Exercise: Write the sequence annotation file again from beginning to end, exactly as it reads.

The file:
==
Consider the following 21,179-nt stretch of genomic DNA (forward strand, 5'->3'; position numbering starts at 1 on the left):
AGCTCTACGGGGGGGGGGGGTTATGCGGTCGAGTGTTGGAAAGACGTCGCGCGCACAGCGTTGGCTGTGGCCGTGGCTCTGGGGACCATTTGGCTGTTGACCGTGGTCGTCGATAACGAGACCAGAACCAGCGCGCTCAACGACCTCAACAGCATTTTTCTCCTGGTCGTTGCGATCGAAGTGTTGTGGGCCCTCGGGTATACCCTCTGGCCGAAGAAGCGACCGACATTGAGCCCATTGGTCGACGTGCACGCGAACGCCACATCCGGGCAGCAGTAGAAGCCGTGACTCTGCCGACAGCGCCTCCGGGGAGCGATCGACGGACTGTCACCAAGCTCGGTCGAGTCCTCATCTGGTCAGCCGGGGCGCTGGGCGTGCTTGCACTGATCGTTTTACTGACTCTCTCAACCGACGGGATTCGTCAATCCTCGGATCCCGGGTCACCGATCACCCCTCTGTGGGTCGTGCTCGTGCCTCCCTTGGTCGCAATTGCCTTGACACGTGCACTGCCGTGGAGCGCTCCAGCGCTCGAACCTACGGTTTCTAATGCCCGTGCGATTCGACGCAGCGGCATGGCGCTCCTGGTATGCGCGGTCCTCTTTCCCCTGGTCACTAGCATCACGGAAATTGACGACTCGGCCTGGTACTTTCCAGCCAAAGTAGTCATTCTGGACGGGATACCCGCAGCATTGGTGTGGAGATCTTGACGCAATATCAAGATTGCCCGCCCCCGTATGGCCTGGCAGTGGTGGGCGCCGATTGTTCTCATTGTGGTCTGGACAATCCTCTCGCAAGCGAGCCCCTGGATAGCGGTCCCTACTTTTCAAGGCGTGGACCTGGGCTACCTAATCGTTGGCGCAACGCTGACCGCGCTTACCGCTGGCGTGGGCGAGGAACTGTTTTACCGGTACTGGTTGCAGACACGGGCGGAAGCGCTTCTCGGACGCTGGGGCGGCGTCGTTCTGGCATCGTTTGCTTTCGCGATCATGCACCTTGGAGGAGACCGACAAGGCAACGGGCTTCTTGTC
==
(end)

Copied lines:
Consider the following 21,179-nt stretch of genomic DNA (forward strand, 5'->3'; position numbering starts at 1 on the left):
AGCTCTACGGGGGGGGGGGGTTATGCGGTCGAGTGTTGGAAAGACGTCGCGCGCACAGCGTTGGCTGTGGCCGTGGCTCTGGGGACCATTTGGCTGTTGACCGTGGTCGTCGATAACGAGACCAGAACCAGCGCGCTCAACGACCTCAACAGCATTTTTCTCCTGGTCGTTGCGATCGAAGTGTTGTGGGCCCTCGGGTATACCCTCTGGCCGAAGAAGCGACCGACATTGAGCCCATTGGTCGACGTGCACGCGAACGCCACATCCGGGCAGCAGTAGAAGCCGTGACTCTGCCGACAGCGCCTCCGGGGAGCGATCGACGGACTGTCACCAAGCTCGGTCGAGTCCTCATCTGGTCAGCCGGGGCGCTGGGCGTGCTTGCACTGATCGTTTTACTGACTCTCTCAACCGACGGGATTCGTCAATCCTCGGATCCCGGGTCACCGATCACCCCTCTGTGGGTCGTGCTCGTGCCTCCCTTGGTCGCAATTGCCTTGACACGTGCACTGCCGTGGAGCGCTCCAGCGCTCGAACCTACGGTTTCTAATGCCCGTGCGATTCGACGCAGCGGCATGGCGCTCCTGGTATGCGCGGTCCTCTTTCCCCTGGTCACTAGCATCACGGAAATTGACGACTCGGCCTGGTACTTTCCAGCCAAAGTAGTCATTCTGGACGGGATACCCGCAGCATTGGTGTGGAGATCTTGACGCAATATCAAGATTGCCCGCCCCCGTATGGCCTGGCAGTGGTGGGCGCCGATTGTTCTCATTGTGGTCTGGACAATCCTCTCGCAAGCGAGCCCCTGGATAGCGGTCCCTACTTTTCAAGGCGTGGACCTGGGCTACCTAATCGTTGGCGCAACGCTGACCGCGCTTACCGCTGGCGTGGGCGAGGAACTGTTTTACCGGTACTGGTTGCAGACACGGGCGGAAGCGCTTCTCGGACGCTGGGGCGGCGTCGTTCTGGCATCGTTTGCTTTCGCGATCATGCACCTTGGAGGAGACCGACAAGGCAACGGGCTTCTTGTC